The government is turning its attention this year to easing the burden on salaried labor. It is keeping some measures under wraps for the time being.
Plans include accelerating the abolition of the solidarity levy while bringing forward the reduction of social security contributions, thereby reducing the costs for salary workers and enterprises alike. Therefore, instead of reducing the corporate tax from 24 percent to 20 percent this year, the government is now mulling the earlier reduction of contributions that employers and employees pay.
Prime Minister Kyriakos Mitsotakis said during an interview on Alpha TV on Thursday night that “taxation on salaried labor remains high. We shall weigh whether we require an additional reduction in the contributions of workers. The capacity for the reduction of the solidarity levy will stem from the performance of the economy and the reduction of primary budget surpluses.”
In effect, this constitutes a government swing toward supporting salary workers and middle income earners in general, as until recently both recommendations and decisions favored freelance professionals instead. The premier has apparently rejected proposals for a drastic reduction of the fee for practicing a profession – known in Greek as “telos epitidevmatos” – as it was deemed that financial policy should focus on salaried labor, the middle classes and enterprises.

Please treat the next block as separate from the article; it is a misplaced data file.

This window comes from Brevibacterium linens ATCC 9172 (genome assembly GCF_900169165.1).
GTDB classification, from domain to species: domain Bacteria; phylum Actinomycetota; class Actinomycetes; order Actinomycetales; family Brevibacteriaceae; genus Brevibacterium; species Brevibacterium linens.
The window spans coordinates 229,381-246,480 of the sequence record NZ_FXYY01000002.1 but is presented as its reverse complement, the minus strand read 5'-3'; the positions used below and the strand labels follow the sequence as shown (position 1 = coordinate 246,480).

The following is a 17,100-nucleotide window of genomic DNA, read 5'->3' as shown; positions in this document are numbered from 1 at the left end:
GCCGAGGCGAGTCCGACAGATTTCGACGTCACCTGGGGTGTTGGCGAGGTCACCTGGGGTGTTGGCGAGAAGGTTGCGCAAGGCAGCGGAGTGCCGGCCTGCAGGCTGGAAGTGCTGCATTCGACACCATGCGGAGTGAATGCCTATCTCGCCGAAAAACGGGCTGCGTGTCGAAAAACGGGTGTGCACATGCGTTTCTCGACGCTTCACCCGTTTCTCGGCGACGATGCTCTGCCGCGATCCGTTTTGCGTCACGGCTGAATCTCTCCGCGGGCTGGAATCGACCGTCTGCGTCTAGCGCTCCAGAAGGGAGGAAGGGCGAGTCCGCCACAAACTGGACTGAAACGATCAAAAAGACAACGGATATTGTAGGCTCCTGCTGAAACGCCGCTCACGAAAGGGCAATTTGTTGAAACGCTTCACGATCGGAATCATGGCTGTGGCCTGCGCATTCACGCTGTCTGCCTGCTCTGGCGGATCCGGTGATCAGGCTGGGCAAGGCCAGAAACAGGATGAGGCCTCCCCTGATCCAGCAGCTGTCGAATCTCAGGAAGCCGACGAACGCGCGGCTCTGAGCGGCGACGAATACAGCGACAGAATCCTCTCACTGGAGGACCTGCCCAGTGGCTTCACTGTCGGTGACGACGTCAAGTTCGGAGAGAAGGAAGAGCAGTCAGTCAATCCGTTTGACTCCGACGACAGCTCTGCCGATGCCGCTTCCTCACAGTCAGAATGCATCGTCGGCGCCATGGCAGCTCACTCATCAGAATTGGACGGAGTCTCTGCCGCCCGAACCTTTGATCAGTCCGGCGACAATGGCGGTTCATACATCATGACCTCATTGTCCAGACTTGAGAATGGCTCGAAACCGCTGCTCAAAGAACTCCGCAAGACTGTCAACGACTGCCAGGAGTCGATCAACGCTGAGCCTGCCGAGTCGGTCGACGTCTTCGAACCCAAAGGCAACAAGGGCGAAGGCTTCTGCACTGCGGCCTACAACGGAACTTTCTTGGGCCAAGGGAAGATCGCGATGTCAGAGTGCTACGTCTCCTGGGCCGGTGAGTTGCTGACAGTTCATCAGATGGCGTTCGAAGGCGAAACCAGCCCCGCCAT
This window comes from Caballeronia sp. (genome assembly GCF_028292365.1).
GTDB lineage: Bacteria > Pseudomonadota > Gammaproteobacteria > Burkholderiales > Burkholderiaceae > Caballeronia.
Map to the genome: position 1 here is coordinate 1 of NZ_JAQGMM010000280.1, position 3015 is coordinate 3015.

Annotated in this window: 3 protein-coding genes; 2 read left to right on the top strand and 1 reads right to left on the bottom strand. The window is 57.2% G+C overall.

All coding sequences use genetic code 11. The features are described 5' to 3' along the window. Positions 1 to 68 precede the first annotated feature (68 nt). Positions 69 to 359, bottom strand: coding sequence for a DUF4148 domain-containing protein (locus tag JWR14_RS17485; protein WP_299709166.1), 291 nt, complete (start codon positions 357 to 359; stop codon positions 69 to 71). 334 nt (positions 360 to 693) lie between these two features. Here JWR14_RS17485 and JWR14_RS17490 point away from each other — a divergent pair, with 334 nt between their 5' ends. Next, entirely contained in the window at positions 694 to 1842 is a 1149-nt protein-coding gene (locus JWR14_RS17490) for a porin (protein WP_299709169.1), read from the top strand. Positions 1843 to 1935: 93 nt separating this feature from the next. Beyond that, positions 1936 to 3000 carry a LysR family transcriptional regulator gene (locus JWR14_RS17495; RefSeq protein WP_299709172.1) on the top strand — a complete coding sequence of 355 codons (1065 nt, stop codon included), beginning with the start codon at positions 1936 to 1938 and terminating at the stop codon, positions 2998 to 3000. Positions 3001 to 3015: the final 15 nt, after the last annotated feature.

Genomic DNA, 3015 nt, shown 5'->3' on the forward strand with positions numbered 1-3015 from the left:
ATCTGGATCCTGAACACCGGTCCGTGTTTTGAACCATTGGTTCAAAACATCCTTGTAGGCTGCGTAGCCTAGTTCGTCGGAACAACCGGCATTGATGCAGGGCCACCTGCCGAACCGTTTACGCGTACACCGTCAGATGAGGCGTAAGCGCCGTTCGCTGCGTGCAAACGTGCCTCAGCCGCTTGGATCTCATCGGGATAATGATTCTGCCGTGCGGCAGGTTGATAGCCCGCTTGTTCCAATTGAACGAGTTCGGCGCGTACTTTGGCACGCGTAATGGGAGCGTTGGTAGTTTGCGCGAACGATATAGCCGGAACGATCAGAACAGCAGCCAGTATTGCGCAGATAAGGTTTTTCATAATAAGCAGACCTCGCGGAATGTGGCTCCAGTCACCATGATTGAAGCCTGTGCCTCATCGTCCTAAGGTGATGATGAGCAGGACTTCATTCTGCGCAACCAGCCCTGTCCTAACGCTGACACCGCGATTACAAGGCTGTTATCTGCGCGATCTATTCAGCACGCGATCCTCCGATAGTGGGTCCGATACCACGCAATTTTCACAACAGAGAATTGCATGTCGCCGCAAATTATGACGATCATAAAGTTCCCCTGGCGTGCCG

This has led to the decision for the reduction of social security contributions by 0.9 percentage points in 2020, which translates into the easing of non-salary costs by 2.21 percent. The measure will concern some 1.5 million full-time employees. It will be followed by a one percentage point reduction in 2021.
The government’s plans now provide for a reduction of the solidarity levy this year and its complete abolition in 2021. The fiscal cost for that, according to a senior Finance Ministry official, exceeds 1.2 billion euros, but – especially for 2021 – the abolition will be the fruit of negotiations with the creditors and the reduction of the primary surplus target by one percentage point of gross domestic product from 3.5 to 2.5 percent of GDP.